What’s the biggest opportunity for you and your brand in the next year?
The world is becoming more socially aware of the impact humans have on the environment, on nature and on our own wellbeing. There is a growing movement that Born Free can, and will, be a part of. This behaviour change is paramount in everything we do, and through continued impact and education we can inspire the world to make positive changes, fulfilling programmatic objectives and making the world a better place for wild animals.
How do we maximise this? We have built robust insights on our audiences, we have established key drivers and motivators to maximise our impact. This, coupled with continued brand loyalty and establishing shared values with consumers could significantly grow the brand next year.
Do you work with an in-house creative team, an agency or both?
Yes, we are fortunate to be supported in our mission by some incredibly talented individuals. PMW are a full-service marketing agency who work with us on growing the brand, and we work with ENGINE as our creative agency, who are the minds behind a lot of the public facing campaigns, most notably the award-winning Bitter Bond and Creature Discomforts films, and more recently Nature’s Closing Down Sale.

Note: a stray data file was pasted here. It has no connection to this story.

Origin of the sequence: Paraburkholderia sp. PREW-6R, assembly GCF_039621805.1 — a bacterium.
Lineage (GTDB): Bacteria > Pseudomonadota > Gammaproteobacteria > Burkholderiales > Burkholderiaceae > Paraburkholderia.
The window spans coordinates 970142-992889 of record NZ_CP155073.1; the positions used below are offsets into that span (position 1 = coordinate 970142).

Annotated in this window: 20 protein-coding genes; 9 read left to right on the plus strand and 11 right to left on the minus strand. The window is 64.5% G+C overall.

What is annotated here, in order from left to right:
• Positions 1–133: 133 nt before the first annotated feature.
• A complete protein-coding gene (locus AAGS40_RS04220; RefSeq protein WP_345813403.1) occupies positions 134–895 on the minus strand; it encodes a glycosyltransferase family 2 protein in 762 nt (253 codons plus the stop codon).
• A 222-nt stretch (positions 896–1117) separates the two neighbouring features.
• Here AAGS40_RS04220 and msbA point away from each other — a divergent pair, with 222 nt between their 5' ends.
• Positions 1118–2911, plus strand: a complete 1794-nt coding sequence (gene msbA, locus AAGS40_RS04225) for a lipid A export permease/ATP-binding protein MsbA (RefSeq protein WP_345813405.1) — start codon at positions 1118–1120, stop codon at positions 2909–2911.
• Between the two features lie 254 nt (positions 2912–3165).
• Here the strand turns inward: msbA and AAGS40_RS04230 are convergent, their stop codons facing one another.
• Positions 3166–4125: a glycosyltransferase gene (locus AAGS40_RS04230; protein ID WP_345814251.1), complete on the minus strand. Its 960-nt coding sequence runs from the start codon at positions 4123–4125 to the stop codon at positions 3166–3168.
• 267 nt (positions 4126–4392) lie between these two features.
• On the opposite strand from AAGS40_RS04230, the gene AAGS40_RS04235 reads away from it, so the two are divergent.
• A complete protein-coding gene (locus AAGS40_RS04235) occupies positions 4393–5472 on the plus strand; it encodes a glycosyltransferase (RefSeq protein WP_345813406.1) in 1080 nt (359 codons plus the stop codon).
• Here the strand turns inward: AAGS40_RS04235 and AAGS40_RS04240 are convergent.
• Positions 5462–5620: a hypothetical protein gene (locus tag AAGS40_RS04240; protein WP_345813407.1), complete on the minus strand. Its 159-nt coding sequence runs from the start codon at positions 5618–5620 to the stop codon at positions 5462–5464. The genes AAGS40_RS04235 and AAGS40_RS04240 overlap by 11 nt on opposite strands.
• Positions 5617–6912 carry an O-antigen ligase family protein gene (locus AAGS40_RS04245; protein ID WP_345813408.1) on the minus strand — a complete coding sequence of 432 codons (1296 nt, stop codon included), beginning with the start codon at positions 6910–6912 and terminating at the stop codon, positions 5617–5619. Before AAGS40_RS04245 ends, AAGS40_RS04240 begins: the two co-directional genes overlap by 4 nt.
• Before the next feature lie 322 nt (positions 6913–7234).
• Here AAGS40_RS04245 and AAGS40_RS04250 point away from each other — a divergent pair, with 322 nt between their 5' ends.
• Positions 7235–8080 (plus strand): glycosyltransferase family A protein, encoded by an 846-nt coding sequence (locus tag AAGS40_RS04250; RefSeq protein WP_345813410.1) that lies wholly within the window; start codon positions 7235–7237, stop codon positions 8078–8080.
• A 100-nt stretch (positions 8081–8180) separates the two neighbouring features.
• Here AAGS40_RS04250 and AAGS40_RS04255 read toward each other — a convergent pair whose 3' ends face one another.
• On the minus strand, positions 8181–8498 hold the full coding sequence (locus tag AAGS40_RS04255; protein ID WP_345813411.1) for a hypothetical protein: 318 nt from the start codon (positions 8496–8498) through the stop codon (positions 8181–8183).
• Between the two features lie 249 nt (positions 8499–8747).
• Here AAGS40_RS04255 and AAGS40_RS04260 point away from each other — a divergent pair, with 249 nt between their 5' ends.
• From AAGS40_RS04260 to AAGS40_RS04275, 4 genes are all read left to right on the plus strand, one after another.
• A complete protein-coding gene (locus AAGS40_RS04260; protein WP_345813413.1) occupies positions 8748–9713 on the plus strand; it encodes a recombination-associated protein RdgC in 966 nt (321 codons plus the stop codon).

What do you look for in a creative agency?
It’s important to pick one which can push the boundaries and find innovative ways to tell our stories. The online space is crowded so the agency must understand our values and use these to find an angle to motivate and inspire our supporters as well as audiences who are not necessarily familiar with the brand. This lets us develop something impactful.
The most important thing, though, is the people we work with in delivering the above. I’m fortunate enough to work with great people at ENGINE, there is continued honesty and transparency in all of our conversations, the work we have achieved wouldn’t have been possible without these people.